Friday, November 17, 2006


Although our lives are slowly, painfully, being unpacked from our cardboard boxes — if I need something, there's a 3-1 chance it's actually available now, although still more often than not, the object sucks out and I can't find it — I still don't feel comfortable.
It's exactly where I am in my poker game.
Poker, as in life right now, isn't automatic anymore. Calls have become tougher, bluffs seemed forced and my range of starting hands now appears to wider than the average American's plate at a Western Sizzlin buffet.
It's been a year since I started playing poker online for real money, and in that year, I quickly developed a tight, occassionally aggressive game. It's certainly not a bad game to play when you're starting out on the .25 NL tables and the $5 SnGs. But in the last month, as I've moved up in SnGs and played the cadre of rocks at Full Tilt, I've come to realize that I wasn't outplaying the others in the last year as much as I did outlast them. I never made any moves, bluffed only in tournaments and sporadically at that and rarely played anything beyond the top 20 percent range. And I'm ashamed to admit it, but I rarely thought about position.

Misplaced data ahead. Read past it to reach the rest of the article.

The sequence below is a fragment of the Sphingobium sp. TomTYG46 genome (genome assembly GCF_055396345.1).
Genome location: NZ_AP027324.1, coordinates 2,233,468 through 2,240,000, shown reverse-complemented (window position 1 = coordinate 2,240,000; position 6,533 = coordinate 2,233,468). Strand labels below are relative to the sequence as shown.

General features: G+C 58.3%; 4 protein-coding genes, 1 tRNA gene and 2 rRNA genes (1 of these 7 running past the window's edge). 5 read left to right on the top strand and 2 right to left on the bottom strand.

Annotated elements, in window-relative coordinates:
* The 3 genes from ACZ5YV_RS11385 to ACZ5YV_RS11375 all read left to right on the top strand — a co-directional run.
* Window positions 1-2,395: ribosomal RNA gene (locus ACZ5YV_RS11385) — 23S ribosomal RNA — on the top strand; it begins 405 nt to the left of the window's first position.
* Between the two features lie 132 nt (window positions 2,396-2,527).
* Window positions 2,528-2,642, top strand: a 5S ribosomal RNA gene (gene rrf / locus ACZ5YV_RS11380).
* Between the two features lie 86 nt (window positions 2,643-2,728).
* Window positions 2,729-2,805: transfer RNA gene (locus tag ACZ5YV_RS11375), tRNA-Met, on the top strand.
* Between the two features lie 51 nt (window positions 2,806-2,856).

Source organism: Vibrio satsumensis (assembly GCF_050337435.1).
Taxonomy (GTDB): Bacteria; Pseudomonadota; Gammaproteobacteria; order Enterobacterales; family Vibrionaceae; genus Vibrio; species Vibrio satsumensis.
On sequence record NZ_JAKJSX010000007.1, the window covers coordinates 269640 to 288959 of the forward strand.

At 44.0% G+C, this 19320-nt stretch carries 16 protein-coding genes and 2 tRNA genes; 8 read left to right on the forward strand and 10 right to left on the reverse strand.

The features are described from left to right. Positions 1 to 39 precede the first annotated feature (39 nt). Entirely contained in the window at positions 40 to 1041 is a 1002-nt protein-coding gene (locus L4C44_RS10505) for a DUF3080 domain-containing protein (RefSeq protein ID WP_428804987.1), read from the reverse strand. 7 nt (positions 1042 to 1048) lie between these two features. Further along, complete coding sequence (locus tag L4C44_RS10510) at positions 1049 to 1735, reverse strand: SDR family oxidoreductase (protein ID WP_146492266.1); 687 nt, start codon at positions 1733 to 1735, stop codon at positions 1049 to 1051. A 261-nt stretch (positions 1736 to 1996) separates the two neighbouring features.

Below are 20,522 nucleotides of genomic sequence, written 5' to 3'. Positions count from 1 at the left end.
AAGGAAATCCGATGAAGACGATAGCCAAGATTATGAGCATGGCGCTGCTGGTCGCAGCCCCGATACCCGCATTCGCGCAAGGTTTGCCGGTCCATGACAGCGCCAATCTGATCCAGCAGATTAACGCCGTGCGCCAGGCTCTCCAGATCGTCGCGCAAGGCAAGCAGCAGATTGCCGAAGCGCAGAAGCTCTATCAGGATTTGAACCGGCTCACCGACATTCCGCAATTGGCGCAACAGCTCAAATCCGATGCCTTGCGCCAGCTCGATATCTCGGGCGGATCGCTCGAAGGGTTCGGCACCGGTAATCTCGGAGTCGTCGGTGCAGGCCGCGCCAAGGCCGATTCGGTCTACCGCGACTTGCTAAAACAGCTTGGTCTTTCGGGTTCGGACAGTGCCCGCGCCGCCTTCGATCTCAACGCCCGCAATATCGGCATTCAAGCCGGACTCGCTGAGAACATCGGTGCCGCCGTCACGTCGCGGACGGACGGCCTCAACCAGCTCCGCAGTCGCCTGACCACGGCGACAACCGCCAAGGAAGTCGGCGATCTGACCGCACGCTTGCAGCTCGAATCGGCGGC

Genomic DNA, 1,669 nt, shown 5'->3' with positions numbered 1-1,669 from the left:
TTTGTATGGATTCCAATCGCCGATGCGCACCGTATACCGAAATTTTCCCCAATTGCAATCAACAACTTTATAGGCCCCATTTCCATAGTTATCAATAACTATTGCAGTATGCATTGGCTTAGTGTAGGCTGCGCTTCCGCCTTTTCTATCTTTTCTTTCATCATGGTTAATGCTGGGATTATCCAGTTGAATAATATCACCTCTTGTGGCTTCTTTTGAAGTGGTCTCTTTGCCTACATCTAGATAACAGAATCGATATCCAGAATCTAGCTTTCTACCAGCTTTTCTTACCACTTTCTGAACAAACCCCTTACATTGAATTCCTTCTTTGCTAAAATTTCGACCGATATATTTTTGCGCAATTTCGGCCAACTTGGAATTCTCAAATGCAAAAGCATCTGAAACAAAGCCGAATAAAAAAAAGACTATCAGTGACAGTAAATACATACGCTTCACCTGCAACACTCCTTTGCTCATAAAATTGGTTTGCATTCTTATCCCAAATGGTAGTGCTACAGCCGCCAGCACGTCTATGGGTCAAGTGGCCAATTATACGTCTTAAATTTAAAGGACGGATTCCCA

I know that I'll never be an aggressive player, nor do I want to be. But what I don't want to be is predictable, and I'm afraid that my game, to anyone not playing three tables, fantasizing about Hiliary Duff and chatting on Yahoo, is far too predictable.
So I'm trying to change that. Occasionally (but not enough), I raise in position with a speculative hand. Occasionally, I bluff when no one wants to take the pot. Occasionally, I'll pretend I have an A, when in fact, I may not! How sneaky!
Results have been mixed.
Unfortunately, playing looser, apparently to that inner poker player who tells me what to do, means making looser calls, and while I've caught more bluffs lately, I've also made some eye-rolling payoffs.
Thanks to Fuel, who has helped me think about things other than the cards, and to Iakaris, who is providing more than enough inspiration on how hard work pays off (and having the brain of three journalists like me don't hurt neither), I'm trying to improve my game.
At times it's paid off. At my home game last week, a game filled with good players, they had no idea where I was for the first time in two years and I won a lot despite an overall lack of quality cards. Other times, suhc as last night in the DADI, results have been not all that impressive.
I know that in three months, I'll be grateful that all that work from the move gave us a better life.
I just hope that in that same time, I'll feel the same way about poker.

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